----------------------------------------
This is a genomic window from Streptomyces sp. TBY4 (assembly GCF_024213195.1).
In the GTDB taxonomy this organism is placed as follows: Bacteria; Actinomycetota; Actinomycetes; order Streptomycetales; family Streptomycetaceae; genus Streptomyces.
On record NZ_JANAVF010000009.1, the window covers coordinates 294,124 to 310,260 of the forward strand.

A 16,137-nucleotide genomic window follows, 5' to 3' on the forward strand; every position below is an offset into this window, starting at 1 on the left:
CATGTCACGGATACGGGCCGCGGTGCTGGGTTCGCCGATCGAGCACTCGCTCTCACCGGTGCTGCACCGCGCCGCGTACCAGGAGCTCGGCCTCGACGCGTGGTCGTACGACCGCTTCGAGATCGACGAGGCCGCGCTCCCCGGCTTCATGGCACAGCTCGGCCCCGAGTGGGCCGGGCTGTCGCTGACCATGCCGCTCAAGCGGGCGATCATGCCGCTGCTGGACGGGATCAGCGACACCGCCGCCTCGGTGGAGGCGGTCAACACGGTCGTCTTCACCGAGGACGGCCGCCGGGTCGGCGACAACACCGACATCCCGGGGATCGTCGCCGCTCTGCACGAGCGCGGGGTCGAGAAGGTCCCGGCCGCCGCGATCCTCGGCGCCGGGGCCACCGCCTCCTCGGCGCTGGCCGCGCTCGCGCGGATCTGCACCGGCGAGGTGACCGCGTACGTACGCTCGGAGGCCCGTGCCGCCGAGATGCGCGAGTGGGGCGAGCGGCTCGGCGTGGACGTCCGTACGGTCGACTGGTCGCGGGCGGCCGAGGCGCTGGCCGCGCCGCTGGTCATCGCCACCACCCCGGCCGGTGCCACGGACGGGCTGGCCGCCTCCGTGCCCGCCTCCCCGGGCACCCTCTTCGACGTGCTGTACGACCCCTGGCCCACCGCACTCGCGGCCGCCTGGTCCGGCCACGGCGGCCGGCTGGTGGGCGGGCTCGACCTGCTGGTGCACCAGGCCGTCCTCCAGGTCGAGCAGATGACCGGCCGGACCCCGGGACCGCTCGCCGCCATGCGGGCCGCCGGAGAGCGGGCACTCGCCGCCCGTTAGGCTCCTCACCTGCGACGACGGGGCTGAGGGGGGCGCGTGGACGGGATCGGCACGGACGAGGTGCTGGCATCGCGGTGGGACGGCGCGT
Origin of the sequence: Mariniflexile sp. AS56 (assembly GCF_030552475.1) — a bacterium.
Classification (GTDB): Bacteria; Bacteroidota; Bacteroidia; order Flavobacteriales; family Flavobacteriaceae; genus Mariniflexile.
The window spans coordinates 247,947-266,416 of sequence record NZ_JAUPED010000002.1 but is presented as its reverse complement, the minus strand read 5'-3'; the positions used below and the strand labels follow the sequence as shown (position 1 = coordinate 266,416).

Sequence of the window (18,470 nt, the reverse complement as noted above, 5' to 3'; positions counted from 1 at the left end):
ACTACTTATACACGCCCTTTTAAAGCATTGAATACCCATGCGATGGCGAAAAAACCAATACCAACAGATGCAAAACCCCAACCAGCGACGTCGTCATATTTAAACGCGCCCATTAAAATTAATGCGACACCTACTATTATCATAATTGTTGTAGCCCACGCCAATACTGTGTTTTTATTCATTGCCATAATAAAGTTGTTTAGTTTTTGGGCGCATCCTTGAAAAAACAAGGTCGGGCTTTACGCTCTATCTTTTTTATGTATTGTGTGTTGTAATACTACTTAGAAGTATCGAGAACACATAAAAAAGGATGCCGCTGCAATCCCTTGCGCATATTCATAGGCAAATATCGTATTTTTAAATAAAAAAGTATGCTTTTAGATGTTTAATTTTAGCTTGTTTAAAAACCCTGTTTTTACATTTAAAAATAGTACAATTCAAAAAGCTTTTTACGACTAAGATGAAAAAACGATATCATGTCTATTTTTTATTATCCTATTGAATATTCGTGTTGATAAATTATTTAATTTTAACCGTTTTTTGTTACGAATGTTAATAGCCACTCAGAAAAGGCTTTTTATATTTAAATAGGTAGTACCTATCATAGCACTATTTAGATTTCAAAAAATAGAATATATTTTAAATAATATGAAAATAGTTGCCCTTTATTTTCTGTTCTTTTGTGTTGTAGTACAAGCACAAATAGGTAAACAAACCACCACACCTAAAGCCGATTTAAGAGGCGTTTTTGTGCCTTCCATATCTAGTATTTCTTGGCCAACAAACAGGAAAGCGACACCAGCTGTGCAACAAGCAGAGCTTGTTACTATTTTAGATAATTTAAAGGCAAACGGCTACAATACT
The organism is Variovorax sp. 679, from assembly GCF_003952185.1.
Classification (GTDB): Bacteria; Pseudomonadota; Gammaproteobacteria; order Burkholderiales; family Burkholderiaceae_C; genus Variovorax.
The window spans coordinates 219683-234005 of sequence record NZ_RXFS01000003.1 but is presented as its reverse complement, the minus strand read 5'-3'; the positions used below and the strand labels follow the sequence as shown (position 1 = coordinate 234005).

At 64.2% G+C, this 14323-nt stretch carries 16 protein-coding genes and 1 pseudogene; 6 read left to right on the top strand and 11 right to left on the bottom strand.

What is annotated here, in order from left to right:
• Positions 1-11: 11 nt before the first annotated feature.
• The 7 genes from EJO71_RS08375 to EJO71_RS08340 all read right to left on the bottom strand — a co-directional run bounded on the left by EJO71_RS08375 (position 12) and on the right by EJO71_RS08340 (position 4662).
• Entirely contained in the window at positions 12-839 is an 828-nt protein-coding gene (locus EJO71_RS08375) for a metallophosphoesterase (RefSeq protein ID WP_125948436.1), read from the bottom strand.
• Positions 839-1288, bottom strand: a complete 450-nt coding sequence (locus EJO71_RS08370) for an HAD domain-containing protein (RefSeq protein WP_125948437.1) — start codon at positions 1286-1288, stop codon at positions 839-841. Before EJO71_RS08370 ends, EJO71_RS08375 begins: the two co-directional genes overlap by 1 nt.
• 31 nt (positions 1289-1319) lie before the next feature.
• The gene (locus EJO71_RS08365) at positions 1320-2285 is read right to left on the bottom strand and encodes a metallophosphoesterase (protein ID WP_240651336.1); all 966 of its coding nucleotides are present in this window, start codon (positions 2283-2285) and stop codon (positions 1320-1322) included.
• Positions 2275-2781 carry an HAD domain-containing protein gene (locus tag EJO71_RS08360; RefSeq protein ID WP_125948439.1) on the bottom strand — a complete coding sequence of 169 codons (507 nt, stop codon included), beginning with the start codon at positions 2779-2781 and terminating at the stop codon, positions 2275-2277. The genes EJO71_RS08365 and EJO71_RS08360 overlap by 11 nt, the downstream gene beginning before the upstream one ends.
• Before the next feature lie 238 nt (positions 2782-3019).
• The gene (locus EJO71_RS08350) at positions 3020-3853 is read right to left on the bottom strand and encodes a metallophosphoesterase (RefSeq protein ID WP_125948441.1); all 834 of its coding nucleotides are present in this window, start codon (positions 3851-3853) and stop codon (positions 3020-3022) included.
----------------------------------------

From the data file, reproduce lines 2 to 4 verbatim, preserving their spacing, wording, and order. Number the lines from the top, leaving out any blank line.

In the GTDB taxonomy this organism is placed as follows: Bacteria; Actinomycetota; Actinomycetes; order Streptomycetales; family Streptomycetaceae; genus Streptomyces.
On record NZ_JANAVF010000009.1, the window covers coordinates 294,124 to 310,260 of the forward strand.

A 16,137-nucleotide genomic window follows, 5' to 3' on the forward strand; every position below is an offset into this window, starting at 1 on the left: